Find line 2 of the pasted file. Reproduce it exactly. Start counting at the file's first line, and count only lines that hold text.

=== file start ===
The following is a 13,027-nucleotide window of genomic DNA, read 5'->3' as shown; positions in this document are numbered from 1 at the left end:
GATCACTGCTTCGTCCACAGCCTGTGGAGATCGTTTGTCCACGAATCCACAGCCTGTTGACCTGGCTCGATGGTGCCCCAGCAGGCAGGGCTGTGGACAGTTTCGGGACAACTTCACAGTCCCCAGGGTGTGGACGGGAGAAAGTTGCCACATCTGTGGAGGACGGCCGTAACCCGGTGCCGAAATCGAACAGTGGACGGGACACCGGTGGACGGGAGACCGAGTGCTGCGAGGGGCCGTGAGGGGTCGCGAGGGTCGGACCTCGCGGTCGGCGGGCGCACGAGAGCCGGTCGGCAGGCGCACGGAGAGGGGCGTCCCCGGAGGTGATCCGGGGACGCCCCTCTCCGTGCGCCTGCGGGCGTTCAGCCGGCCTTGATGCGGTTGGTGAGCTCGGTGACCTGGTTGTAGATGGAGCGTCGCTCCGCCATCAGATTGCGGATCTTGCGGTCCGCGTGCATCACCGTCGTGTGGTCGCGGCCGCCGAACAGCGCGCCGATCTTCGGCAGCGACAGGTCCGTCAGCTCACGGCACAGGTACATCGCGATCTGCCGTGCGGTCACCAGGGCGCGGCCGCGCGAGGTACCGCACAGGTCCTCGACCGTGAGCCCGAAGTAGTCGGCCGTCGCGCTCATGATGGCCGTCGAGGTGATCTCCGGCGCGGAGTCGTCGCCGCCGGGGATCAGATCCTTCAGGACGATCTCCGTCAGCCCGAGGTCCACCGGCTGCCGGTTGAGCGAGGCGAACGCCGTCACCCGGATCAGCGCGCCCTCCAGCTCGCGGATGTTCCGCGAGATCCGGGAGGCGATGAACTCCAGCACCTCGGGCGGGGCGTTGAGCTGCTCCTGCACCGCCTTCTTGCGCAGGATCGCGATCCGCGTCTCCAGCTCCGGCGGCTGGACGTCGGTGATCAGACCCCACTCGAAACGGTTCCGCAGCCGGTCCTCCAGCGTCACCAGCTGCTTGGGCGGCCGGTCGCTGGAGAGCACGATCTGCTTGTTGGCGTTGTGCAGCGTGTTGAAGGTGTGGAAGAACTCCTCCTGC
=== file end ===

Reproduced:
GATCACTGCTTCGTCCACAGCCTGTGGAGATCGTTTGTCCACGAATCCACAGCCTGTTGACCTGGCTCGATGGTGCCCCAGCAGGCAGGGCTGTGGACAGTTTCGGGACAACTTCACAGTCCCCAGGGTGTGGACGGGAGAAAGTTGCCACATCTGTGGAGGACGGCCGTAACCCGGTGCCGAAATCGAACAGTGGACGGGACACCGGTGGACGGGAGACCGAGTGCTGCGAGGGGCCGTGAGGGGTCGCGAGGGTCGGACCTCGCGGTCGGCGGGCGCACGAGAGCCGGTCGGCAGGCGCACGGAGAGGGGCGTCCCCGGAGGTGATCCGGGGACGCCCCTCTCCGTGCGCCTGCGGGCGTTCAGCCGGCCTTGATGCGGTTGGTGAGCTCGGTGACCTGGTTGTAGATGGAGCGTCGCTCCGCCATCAGATTGCGGATCTTGCGGTCCGCGTGCATCACCGTCGTGTGGTCGCGGCCGCCGAACAGCGCGCCGATCTTCGGCAGCGACAGGTCCGTCAGCTCACGGCACAGGTACATCGCGATCTGCCGTGCGGTCACCAGGGCGCGGCCGCGCGAGGTACCGCACAGGTCCTCGACCGTGAGCCCGAAGTAGTCGGCCGTCGCGCTCATGATGGCCGTCGAGGTGATCTCCGGCGCGGAGTCGTCGCCGCCGGGGATCAGATCCTTCAGGACGATCTCCGTCAGCCCGAGGTCCACCGGCTGCCGGTTGAGCGAGGCGAACGCCGTCACCCGGATCAGCGCGCCCTCCAGCTCGCGGATGTTCCGCGAGATCCGGGAGGCGATGAACTCCAGCACCTCGGGCGGGGCGTTGAGCTGCTCCTGCACCGCCTTCTTGCGCAGGATCGCGATCCGCGTCTCCAGCTCCGGCGGCTGGACGTCGGTGATCAGACCCCACTCGAAACGGTTCCGCAGCCGGTCCTCCAGCGTCACCAGCTGCTTGGGCGGCCGGTCGCTGGAGAGCACGATCTGCTTGTTGGCGTTGTGCAGCGTGTTGAAGGTGTGGAAGAACTCCTCCTGC